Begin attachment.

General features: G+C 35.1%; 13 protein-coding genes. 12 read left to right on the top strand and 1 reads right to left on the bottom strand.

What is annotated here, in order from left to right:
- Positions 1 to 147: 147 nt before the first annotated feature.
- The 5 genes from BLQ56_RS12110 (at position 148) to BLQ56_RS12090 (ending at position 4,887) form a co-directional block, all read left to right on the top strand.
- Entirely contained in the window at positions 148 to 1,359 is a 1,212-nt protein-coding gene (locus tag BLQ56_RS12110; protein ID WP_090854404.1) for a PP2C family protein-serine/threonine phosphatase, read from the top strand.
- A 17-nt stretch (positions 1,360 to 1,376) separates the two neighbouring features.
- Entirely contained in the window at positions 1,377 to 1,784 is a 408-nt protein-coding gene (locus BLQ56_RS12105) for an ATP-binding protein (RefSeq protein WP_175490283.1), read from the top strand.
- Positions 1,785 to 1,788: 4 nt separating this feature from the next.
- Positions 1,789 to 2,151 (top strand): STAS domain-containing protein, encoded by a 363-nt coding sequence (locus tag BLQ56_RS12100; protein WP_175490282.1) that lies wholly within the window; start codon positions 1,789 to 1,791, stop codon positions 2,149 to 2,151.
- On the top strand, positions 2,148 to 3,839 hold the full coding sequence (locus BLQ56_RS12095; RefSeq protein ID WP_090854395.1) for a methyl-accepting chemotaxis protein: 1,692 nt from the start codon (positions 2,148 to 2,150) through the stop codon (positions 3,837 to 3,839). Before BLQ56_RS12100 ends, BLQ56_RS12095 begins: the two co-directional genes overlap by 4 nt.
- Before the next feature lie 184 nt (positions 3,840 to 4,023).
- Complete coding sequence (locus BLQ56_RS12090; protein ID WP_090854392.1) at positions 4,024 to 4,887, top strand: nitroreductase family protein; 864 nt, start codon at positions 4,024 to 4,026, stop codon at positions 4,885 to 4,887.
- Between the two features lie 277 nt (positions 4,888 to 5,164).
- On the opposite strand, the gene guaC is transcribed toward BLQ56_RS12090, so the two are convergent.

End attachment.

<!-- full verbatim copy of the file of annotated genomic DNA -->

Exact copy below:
General features: G+C 35.1%; 13 protein-coding genes. 12 read left to right on the top strand and 1 reads right to left on the bottom strand.

What is annotated here, in order from left to right:
- Positions 1 to 147: 147 nt before the first annotated feature.
- The 5 genes from BLQ56_RS12110 (at position 148) to BLQ56_RS12090 (ending at position 4,887) form a co-directional block, all read left to right on the top strand.
- Entirely contained in the window at positions 148 to 1,359 is a 1,212-nt protein-coding gene (locus tag BLQ56_RS12110; protein ID WP_090854404.1) for a PP2C family protein-serine/threonine phosphatase, read from the top strand.
- A 17-nt stretch (positions 1,360 to 1,376) separates the two neighbouring features.
- Entirely contained in the window at positions 1,377 to 1,784 is a 408-nt protein-coding gene (locus BLQ56_RS12105) for an ATP-binding protein (RefSeq protein WP_175490283.1), read from the top strand.
- Positions 1,785 to 1,788: 4 nt separating this feature from the next.
- Positions 1,789 to 2,151 (top strand): STAS domain-containing protein, encoded by a 363-nt coding sequence (locus tag BLQ56_RS12100; protein WP_175490282.1) that lies wholly within the window; start codon positions 1,789 to 1,791, stop codon positions 2,149 to 2,151.
- On the top strand, positions 2,148 to 3,839 hold the full coding sequence (locus BLQ56_RS12095; RefSeq protein ID WP_090854395.1) for a methyl-accepting chemotaxis protein: 1,692 nt from the start codon (positions 2,148 to 2,150) through the stop codon (positions 3,837 to 3,839). Before BLQ56_RS12100 ends, BLQ56_RS12095 begins: the two co-directional genes overlap by 4 nt.
- Before the next feature lie 184 nt (positions 3,840 to 4,023).
- Complete coding sequence (locus BLQ56_RS12090; protein ID WP_090854392.1) at positions 4,024 to 4,887, top strand: nitroreductase family protein; 864 nt, start codon at positions 4,024 to 4,026, stop codon at positions 4,885 to 4,887.
- Between the two features lie 277 nt (positions 4,888 to 5,164).
- On the opposite strand, the gene guaC is transcribed toward BLQ56_RS12090, so the two are convergent.